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Weapons Seizures Way Up In NYC Schools; Councilman Says City Is Dropping Ball

NEW YORK (CBSNewYork) -- There has been a startling increase in the number of weapons that students are getting inside schools.

As CBS2 Political Reporter Marcia Kramer reported, the City Council is pressing the NYPD for solutions after a teenager was killed in a classroom.

"We have seen an increase in weapons and we certainly acknowledge that," NYPD School Safety Chief Brian Conroy said at a hearing Tuesday.

Weapons in New York City schools have always been a concern, but Conroy's City Council testimony took on added significance after two students were stabbed – one fatally – at the Urban Assembly School for Wildlife Conservation.

Conroy was forced to admit that this school year has seen a dramatic 35 percent increase in the number of weapons seized by safety officers – 746 from July 1 to Nov. 12, compared with 552 for the same period last year.

Kramer: "Does that increase of a third concern you at all?"

Conroy: "We obviously take the recovery of weapons seriously."

Conroy also admitted that not all weapons seizures resulted in students being arrested. Box cutters, for instance, did not.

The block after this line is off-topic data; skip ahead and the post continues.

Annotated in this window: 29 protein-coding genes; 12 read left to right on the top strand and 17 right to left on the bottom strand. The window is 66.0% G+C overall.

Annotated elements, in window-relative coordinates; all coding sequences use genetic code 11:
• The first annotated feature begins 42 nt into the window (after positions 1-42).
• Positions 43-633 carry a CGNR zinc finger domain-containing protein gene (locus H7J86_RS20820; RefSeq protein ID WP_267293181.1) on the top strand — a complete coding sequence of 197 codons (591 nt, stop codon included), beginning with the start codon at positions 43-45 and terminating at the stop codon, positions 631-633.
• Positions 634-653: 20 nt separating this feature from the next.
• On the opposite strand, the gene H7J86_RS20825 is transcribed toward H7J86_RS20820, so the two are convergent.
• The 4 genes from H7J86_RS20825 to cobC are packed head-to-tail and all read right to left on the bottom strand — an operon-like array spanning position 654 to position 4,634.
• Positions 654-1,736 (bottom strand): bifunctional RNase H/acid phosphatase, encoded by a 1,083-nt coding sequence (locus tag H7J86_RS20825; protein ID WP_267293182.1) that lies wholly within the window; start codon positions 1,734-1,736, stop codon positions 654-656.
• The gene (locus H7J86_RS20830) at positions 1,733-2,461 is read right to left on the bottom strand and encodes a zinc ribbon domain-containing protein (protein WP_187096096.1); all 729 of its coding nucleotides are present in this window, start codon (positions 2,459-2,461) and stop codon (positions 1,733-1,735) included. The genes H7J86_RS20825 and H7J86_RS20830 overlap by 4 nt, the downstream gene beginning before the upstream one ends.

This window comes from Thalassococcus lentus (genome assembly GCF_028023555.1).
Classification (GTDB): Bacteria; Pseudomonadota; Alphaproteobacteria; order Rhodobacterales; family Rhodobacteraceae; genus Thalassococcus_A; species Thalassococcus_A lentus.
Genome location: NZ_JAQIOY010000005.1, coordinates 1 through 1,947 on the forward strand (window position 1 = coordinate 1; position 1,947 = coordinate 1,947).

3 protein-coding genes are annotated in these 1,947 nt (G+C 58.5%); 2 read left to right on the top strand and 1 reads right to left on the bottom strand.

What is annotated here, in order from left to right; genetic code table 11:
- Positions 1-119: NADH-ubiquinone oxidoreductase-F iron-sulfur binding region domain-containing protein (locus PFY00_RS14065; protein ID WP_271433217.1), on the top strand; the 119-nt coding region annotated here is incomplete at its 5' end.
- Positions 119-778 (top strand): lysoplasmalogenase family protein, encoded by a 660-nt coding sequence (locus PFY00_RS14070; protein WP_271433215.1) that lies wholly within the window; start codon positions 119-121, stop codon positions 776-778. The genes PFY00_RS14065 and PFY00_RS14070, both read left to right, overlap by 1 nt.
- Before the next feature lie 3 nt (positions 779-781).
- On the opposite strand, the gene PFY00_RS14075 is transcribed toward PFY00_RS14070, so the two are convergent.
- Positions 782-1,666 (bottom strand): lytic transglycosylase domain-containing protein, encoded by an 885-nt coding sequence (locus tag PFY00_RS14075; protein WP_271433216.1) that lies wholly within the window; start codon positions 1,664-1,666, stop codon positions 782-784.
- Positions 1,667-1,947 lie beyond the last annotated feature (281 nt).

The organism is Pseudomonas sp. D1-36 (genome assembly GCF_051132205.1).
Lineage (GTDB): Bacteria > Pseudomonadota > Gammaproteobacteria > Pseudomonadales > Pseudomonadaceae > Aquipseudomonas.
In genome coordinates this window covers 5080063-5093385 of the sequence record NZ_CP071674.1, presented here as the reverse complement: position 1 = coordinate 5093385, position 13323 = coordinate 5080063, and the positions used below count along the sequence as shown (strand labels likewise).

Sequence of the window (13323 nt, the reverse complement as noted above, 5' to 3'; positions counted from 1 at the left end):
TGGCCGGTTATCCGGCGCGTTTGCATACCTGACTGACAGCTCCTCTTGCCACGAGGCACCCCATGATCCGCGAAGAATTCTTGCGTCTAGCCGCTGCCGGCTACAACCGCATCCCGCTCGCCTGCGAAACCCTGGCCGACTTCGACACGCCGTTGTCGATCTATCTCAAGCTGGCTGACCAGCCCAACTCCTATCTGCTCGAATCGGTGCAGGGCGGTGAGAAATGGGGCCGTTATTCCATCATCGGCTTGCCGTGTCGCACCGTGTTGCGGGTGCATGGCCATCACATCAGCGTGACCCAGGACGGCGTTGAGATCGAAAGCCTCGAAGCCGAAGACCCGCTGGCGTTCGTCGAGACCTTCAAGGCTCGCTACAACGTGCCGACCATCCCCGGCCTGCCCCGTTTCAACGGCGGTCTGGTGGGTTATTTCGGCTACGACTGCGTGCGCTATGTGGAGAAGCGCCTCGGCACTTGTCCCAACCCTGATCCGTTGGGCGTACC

Kramer: "But if they're knives and box cutters, nothing happens to them? You don't bring charges? They're not arrested?"

Conroy: "It would depend on the type of knife."

Kramer had a lot of question for Conroy, and Bronx City Councilman James Vacca (D-13th) did too. He was furious that complaints from parents and students that the Urban Assembly School for Wildlife Conservation was unsafe were ignored – at least before Abel Cedeno allegedly stabbed 15-year-old Matthew McCree to death and critically injured 16-year-old Ariane Laboy on Sept. 27.

Cedeno faces manslaughter, assault and criminal possession of a weapon charges. Defense attorneys say Cedeno snapped after years of alleged bullying.

"The parents and the students in this building were crying out for help based on the surveys they filled out, and no one listened," Vacca said.

Kramer asked Conroy about Vacca's remarks, but Department of Education officials were having none of it and left.

"One more question -- Councilman Vacca, Councilman Vacca was concerned – really? You're going to run away from us? You're really running away?" Kramer said as Conroy and other officials left. "Councilman Vacca was concerned about what happened at Wildlife, and the fact that some of the complaints of the teachers and students…."

"Marcia, we just answered your questions. If you have any follow-ups, please let me know," said DOE Press Secretary Toya Holness.

"You didn't answer this question. You did not answer the question. What's the problem with responding to that, sir? Why was the complaints of students and parents at Wildlife not taken into consideration?" Kramer said.

Vacca said the question needs an answer.

"The ball was dropped in the case of the Wildlife Conservation school, and I wonder if the ball is being dropped elsewhere," Vacca said.

Metal detectors were wheeled into the Urban Assembly School for Wildlife Conservation the day after the stabbings. Vacca said the city should be more proactive, not reactive.

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